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Access to health care services will become easier for transgender people, while greater support will be provided for best practice health care for intersex children and young people, Associate Health Minister Dr Ayesha Verrall has announced Sunday.
“As we continue our work to reform the health system, we are ensuring the needs of those who (have) been excluded and traditionally underserved are met,” Dr Verrall said in a statement.
$2.2 million in additional funding will see up to eight primary health care providers around the country able to provide gender-affirming care to gender diverse people.
Gender affirming care aims to support a person’s healthcare goals which may include exploration of gender expression, support around social transition, hormone therapy as well as other treatment.
“For far too long gender diverse people have experienced poorer physical and mental health outcomes compared to the general population. Our commitment is to build a health system that treats people with fairness and dignity, that is why we’re making sure it becomes more responsive to people who have faced exclusion and prejudice."
Dr Verrall said guidelines, a lead referral pathway and workforce training resources are being developed to ensure that health care provided to gender diverse people is consistent across the country.
Intersex children and young people
Intersex children and young people will also receive better health care support. Dr Verrall said $2.5 million in funding will be provided for workforce training and development for health professionals caring for intersex youth. Investment is also to be put into peer support services and informative resources for intersex youth and their whānau.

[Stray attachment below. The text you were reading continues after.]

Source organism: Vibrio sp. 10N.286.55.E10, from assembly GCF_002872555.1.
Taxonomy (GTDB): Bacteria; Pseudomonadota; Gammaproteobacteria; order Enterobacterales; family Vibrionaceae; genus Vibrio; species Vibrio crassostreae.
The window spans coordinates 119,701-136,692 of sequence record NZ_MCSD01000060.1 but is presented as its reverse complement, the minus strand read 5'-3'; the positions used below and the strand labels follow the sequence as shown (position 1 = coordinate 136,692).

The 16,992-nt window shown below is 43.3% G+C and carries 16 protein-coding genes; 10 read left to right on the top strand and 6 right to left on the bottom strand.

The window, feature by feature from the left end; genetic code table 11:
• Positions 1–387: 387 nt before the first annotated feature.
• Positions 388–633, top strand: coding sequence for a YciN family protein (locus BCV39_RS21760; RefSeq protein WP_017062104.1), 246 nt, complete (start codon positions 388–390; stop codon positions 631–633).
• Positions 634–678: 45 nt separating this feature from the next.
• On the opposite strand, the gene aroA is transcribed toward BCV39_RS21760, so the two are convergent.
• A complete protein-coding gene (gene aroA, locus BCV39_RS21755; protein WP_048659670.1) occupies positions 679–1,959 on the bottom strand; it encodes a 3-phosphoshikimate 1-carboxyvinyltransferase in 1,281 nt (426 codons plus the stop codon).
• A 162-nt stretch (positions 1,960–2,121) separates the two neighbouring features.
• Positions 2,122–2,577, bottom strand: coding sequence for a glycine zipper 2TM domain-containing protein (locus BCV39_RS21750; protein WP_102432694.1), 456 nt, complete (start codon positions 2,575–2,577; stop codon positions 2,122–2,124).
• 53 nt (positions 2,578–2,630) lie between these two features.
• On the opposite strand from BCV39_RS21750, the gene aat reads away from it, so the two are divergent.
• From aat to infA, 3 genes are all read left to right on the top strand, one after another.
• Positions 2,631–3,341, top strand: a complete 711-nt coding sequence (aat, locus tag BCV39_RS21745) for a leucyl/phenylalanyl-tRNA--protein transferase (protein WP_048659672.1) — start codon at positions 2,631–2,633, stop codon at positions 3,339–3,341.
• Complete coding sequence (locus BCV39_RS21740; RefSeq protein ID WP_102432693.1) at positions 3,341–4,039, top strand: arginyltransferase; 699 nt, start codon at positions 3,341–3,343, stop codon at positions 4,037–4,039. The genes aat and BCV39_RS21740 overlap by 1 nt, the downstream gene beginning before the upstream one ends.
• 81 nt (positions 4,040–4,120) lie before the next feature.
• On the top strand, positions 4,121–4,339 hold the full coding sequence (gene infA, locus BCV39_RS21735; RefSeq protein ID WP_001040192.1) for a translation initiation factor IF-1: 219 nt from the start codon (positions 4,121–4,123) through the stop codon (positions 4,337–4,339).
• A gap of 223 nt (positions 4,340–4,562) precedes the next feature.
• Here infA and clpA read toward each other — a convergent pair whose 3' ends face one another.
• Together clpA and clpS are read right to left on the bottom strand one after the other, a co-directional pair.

She said more information is required to assist the health sector care for these young people.
"Many health professionals, especially those who are not specialists in the care of intersex children and young people have expressed a lack of complete knowledge in how to properly care for those who are intersex.
“That’s why clinical guidelines will be developed for the care of all intersex children and young people. These will be created with a range of experts including clinical professionals and people with lived experience."
As people with intersex variations may experience lifelong physical and mental health effects following a decision to undergo a procedure to modify sex characteristics, Dr Verrall said the funding will also assist young people and their whānau make informed decisions.
“As the World Health Organisation and other United Nations agencies have stated procedures to ‘normalise’ intersex bodies can have irreversible, life-long physical and mental health consequences. This funding will be a boost for intersex children, young people and their whānau to make informed decisions and improve their health and wellbeing.
“We are working to ensure Aotearoa is the best place in the world to be a child. Intersex children are an important part of this vision, they have the right to live in a way they choose, and to have their bodily autonomy respected within our health system."